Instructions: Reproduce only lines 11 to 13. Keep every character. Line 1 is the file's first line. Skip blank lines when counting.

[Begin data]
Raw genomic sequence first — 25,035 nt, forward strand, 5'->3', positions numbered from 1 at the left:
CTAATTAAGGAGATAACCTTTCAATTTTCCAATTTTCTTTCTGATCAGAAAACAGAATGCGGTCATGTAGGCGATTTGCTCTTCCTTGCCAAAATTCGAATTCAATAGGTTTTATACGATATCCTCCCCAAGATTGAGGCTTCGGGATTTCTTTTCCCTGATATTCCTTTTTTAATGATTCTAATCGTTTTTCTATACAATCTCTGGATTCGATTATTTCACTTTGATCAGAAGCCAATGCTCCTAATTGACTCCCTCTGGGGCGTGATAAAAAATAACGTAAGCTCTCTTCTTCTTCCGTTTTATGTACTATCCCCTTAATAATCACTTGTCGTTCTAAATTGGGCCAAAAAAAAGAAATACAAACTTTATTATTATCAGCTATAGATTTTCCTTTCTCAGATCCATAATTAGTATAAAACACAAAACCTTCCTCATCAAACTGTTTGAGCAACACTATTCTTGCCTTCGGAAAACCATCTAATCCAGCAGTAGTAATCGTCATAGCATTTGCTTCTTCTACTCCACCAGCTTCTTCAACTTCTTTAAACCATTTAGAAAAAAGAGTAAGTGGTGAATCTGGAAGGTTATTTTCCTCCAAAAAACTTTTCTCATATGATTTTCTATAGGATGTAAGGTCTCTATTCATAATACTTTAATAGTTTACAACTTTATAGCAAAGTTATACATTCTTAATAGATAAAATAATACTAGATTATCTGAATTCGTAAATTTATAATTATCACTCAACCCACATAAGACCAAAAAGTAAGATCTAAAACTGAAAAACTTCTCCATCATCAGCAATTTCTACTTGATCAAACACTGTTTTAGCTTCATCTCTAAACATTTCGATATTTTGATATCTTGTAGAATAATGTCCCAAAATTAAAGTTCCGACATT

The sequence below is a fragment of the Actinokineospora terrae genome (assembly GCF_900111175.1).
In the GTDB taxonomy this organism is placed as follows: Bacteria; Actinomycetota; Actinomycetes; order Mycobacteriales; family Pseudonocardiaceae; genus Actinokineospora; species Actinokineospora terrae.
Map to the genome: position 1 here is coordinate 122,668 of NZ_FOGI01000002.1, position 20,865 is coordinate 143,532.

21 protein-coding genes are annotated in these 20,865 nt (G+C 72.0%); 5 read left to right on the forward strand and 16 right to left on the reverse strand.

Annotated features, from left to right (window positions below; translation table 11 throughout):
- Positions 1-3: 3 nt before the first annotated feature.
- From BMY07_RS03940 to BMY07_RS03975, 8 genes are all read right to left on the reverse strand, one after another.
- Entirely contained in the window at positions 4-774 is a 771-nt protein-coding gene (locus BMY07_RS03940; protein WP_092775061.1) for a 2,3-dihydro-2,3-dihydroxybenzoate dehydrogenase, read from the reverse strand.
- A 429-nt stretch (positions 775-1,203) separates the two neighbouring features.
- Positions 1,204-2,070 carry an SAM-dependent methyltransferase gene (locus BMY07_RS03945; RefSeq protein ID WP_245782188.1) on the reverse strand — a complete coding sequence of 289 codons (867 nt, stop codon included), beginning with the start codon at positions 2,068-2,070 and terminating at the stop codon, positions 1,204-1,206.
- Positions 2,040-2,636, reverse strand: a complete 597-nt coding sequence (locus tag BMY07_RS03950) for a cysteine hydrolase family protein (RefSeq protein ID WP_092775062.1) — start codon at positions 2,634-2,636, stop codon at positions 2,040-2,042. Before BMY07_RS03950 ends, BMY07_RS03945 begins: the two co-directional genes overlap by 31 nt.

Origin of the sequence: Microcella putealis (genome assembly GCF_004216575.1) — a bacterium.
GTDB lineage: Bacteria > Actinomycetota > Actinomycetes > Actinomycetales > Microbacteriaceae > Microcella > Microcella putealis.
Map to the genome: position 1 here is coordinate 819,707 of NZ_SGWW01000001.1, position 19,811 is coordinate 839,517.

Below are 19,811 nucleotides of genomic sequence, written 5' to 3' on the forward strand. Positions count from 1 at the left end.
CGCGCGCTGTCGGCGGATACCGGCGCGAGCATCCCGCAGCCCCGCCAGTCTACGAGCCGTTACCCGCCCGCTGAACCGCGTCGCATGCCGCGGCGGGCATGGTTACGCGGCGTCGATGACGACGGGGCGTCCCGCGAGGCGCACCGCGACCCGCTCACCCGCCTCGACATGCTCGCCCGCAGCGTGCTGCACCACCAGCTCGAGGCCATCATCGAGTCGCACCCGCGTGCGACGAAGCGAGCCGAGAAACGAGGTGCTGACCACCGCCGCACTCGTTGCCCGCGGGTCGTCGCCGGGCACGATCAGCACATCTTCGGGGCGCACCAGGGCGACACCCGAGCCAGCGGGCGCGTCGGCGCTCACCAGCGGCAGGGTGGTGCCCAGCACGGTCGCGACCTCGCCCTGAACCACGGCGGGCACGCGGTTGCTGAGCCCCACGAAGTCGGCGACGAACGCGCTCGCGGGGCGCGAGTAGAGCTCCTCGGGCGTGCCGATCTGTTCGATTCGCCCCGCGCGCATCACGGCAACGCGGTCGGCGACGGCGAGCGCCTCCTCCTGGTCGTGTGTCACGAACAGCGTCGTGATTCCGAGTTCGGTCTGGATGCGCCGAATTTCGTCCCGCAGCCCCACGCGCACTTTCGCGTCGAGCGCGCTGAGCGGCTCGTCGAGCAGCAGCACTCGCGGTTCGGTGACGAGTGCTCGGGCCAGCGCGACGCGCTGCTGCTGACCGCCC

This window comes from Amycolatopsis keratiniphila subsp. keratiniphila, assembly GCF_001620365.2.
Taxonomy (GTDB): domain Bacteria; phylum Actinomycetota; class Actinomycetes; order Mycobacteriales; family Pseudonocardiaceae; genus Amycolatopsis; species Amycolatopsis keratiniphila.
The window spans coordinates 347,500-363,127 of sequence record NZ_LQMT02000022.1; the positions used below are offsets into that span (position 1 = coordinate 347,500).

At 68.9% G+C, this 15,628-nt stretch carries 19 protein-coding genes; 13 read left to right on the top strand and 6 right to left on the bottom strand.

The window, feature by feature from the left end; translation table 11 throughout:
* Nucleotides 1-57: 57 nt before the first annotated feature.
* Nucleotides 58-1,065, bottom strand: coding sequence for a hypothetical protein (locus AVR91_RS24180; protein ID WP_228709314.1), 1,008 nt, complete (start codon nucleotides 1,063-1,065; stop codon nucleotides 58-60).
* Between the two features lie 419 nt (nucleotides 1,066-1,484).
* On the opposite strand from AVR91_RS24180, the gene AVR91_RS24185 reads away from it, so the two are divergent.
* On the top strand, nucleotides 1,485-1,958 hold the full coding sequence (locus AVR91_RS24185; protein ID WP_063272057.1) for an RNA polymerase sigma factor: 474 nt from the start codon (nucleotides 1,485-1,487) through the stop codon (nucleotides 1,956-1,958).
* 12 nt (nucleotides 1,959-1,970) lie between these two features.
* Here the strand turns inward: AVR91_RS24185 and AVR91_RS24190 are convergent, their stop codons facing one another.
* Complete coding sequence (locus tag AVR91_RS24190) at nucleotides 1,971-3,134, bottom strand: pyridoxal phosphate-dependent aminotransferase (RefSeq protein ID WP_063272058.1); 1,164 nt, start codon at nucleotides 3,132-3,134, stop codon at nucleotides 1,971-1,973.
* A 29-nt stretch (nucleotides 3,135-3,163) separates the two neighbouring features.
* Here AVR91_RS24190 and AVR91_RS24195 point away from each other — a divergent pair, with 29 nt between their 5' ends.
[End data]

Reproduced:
- A 429-nt stretch (positions 775-1,203) separates the two neighbouring features.
- Positions 1,204-2,070 carry an SAM-dependent methyltransferase gene (locus BMY07_RS03945; RefSeq protein ID WP_245782188.1) on the reverse strand — a complete coding sequence of 289 codons (867 nt, stop codon included), beginning with the start codon at positions 2,068-2,070 and terminating at the stop codon, positions 1,204-1,206.
- Positions 2,040-2,636, reverse strand: a complete 597-nt coding sequence (locus tag BMY07_RS03950) for a cysteine hydrolase family protein (RefSeq protein ID WP_092775062.1) — start codon at positions 2,634-2,636, stop codon at positions 2,040-2,042. Before BMY07_RS03950 ends, BMY07_RS03945 begins: the two co-directional genes overlap by 31 nt.